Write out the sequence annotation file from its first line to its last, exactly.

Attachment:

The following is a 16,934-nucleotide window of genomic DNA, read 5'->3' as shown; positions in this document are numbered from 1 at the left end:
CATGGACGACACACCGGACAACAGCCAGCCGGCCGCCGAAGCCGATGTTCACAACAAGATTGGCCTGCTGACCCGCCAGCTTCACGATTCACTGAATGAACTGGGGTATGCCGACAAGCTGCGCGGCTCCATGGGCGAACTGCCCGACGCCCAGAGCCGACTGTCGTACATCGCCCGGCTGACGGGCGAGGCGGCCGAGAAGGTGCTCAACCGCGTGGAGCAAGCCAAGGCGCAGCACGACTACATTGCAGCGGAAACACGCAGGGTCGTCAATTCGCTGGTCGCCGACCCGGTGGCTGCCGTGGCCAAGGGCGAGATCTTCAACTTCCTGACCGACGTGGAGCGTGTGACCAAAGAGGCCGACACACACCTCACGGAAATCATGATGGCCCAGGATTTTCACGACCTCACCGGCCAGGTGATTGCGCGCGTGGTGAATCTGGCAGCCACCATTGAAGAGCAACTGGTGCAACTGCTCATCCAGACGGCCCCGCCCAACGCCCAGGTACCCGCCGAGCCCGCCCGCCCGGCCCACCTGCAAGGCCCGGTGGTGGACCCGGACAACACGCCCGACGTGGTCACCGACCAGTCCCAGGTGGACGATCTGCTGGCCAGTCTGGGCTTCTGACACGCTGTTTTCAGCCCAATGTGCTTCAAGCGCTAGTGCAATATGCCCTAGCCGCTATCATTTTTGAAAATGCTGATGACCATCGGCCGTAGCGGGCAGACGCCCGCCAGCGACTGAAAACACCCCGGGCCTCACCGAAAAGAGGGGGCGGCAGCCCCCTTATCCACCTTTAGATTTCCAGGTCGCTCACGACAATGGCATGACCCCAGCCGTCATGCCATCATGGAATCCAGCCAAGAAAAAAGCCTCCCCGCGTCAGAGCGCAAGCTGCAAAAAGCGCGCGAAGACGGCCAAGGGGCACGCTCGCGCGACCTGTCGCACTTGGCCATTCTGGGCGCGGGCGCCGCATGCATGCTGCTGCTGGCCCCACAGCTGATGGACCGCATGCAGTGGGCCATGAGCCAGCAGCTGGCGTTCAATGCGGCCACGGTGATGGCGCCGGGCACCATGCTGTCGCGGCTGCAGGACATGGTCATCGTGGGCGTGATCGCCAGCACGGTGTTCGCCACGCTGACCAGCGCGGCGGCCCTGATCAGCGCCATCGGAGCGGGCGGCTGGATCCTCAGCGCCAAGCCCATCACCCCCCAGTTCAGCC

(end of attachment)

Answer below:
The following is a 16,934-nucleotide window of genomic DNA, read 5'->3' as shown; positions in this document are numbered from 1 at the left end:
CATGGACGACACACCGGACAACAGCCAGCCGGCCGCCGAAGCCGATGTTCACAACAAGATTGGCCTGCTGACCCGCCAGCTTCACGATTCACTGAATGAACTGGGGTATGCCGACAAGCTGCGCGGCTCCATGGGCGAACTGCCCGACGCCCAGAGCCGACTGTCGTACATCGCCCGGCTGACGGGCGAGGCGGCCGAGAAGGTGCTCAACCGCGTGGAGCAAGCCAAGGCGCAGCACGACTACATTGCAGCGGAAACACGCAGGGTCGTCAATTCGCTGGTCGCCGACCCGGTGGCTGCCGTGGCCAAGGGCGAGATCTTCAACTTCCTGACCGACGTGGAGCGTGTGACCAAAGAGGCCGACACACACCTCACGGAAATCATGATGGCCCAGGATTTTCACGACCTCACCGGCCAGGTGATTGCGCGCGTGGTGAATCTGGCAGCCACCATTGAAGAGCAACTGGTGCAACTGCTCATCCAGACGGCCCCGCCCAACGCCCAGGTACCCGCCGAGCCCGCCCGCCCGGCCCACCTGCAAGGCCCGGTGGTGGACCCGGACAACACGCCCGACGTGGTCACCGACCAGTCCCAGGTGGACGATCTGCTGGCCAGTCTGGGCTTCTGACACGCTGTTTTCAGCCCAATGTGCTTCAAGCGCTAGTGCAATATGCCCTAGCCGCTATCATTTTTGAAAATGCTGATGACCATCGGCCGTAGCGGGCAGACGCCCGCCAGCGACTGAAAACACCCCGGGCCTCACCGAAAAGAGGGGGCGGCAGCCCCCTTATCCACCTTTAGATTTCCAGGTCGCTCACGACAATGGCATGACCCCAGCCGTCATGCCATCATGGAATCCAGCCAAGAAAAAAGCCTCCCCGCGTCAGAGCGCAAGCTGCAAAAAGCGCGCGAAGACGGCCAAGGGGCACGCTCGCGCGACCTGTCGCACTTGGCCATTCTGGGCGCGGGCGCCGCATGCATGCTGCTGCTGGCCCCACAGCTGATGGACCGCATGCAGTGGGCCATGAGCCAGCAGCTGGCGTTCAATGCGGCCACGGTGATGGCGCCGGGCACCATGCTGTCGCGGCTGCAGGACATGGTCATCGTGGGCGTGATCGCCAGCACGGTGTTCGCCACGCTGACCAGCGCGGCGGCCCTGATCAGCGCCATCGGAGCGGGCGGCTGGATCCTCAGCGCCAAGCCCATCACCCCCCAGTTCAGCC